Disappearing Self…


This is another familiar aspect of life I have been saying a goodbye to. Bye bye to my familiar identity and personality. And this is by no means an insignificant part of this process of facing everything. It is possibly the most disorientating of all. I can go through a list of human qualities, attributes and characteristics and find each one inside myself to some degree. So then, who am I if I contain everything, the good , the bad and the ugly?!

What I relied on for a sense of cohesion through life, this carefully crafted identity and  personality and even my very ‘self’ isn’t all that reliable after all because the identity/personality can change. The self I am not sure even exists, I have looked and I can’t actually find it, or I can find it everywhere.

It is a useful survival tool to have an identity, a character, a personality with which to relate with others, and provide some sense of cognitive cohesion. I wonder now if it is really just a gathering of likes and dislikes masquerading as a permanent identity and self. The personality qualities and characteristics come from how our experiences have conditioned us, especially in childhood and throughout life,  and a bit of genetics.

I thought I was a super duper refined individual, not to mention oh so very unique and exceedingly special. I spent years gathering to myself an identity with a high degree of discrimination ensuring I was as least like other people as possible (without being too weird) and the most unique person I know.

I was different, quirky in expression and style, definitely bohemian, artistic, adventurous, risk taking, a rebel, a pioneer of thinking. My clothes, book and music taste, interior decor preferences will reflect my unique identity. I will create a robust indestructible ‘me’! I will perfect this me so that it can handle any situation. And this was on top of the story of this ‘self’ that I got from my parents. This child is strong I learned from my parents, she can handle anything, she gives up herself completely for others, she is going to have a life of struggle, she is going to choose a crap husband like her father, but she is beautiful and that is very important. And the genetics bit, I inherited some qualities from both sides of the family too. So it turns out that this ‘self’ is more nebulous, and the personality and identity can change.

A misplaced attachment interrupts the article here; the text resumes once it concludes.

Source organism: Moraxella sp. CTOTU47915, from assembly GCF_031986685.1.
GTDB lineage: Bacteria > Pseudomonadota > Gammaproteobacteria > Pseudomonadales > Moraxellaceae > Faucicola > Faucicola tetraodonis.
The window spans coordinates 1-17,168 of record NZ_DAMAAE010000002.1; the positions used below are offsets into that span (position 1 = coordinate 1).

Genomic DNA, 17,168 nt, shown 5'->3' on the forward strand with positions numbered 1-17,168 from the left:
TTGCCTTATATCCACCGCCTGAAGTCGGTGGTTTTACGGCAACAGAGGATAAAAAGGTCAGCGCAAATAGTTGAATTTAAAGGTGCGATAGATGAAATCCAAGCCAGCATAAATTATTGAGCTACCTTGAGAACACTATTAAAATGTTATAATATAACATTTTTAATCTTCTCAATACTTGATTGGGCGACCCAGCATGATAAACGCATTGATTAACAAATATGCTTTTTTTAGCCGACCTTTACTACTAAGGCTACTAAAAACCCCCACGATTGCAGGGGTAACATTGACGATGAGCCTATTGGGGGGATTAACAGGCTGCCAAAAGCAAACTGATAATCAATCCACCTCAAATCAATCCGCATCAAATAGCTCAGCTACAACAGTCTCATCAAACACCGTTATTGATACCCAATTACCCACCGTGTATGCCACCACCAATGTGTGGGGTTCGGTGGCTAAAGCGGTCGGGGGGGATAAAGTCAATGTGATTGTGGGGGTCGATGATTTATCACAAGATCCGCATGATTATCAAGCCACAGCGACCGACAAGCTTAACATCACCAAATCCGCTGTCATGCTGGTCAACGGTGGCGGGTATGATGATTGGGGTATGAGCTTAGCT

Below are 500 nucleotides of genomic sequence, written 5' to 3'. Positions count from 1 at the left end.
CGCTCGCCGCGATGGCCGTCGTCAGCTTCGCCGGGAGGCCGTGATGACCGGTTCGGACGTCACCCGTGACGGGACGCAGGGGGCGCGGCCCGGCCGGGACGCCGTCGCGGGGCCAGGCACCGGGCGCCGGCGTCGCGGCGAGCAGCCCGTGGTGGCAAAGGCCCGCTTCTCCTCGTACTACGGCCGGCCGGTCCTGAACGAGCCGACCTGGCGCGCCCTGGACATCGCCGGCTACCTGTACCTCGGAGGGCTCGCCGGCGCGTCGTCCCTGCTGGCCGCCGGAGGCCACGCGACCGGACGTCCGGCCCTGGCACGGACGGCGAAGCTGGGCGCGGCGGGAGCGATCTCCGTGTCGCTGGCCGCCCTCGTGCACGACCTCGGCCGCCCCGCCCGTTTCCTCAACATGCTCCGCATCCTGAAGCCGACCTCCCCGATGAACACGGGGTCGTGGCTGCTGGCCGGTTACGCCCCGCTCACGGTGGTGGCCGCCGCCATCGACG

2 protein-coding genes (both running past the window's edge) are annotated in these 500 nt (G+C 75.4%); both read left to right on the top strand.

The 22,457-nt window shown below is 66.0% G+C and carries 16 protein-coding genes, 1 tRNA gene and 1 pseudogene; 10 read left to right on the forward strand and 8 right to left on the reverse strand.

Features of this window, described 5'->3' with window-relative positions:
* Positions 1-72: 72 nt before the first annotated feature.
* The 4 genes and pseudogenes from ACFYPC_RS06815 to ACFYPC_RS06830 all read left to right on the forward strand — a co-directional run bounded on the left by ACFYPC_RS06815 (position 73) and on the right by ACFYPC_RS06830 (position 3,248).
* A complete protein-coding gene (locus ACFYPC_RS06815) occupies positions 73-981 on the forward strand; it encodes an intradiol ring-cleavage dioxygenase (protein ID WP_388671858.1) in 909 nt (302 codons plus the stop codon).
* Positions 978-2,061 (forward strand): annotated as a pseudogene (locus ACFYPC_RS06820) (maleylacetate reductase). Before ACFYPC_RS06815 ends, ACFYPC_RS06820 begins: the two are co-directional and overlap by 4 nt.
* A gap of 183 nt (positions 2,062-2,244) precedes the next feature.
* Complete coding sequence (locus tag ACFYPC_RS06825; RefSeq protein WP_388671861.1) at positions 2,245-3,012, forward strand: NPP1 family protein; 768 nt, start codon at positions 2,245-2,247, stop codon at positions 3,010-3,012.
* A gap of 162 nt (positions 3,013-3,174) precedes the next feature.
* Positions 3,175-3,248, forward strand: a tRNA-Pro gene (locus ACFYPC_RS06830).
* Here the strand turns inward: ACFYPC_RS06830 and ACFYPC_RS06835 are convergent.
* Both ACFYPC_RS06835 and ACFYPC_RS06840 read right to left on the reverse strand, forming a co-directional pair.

What to do when everything is changing around you and there is nothing familiar left to cling on to? Here are some of the things that help and support me to feel grounded and centred.

  • Finding within kindness and compassion towards us all. Life is far from easy for any of us, whatever our path through life. We deserve the tenderness and care we give to others. I demonstrate this physically towards myself. For example, these days I fall asleep each night with one hand on my heart, it feels reassuring and affectionate.
  • Spending time in nature is therapeutic when the sense of self is dissolving. With less focus on ‘me me me’, I can really feel unity with the trees, the birds, the river and sunshine and rain. I  sit on the ground in the woods, play with the leaves, smell a handful of fresh earth fro the woodland detritus. I go into the edge of the river in my wellies or into a puddle in the field and enjoy the splashing sound. I sit on a bench and let the sun warm my face. I touch the bark, and run my hands over the stone and say hello to it. Grounding myself in nature this way increases my feeling of belonging as a part of nature.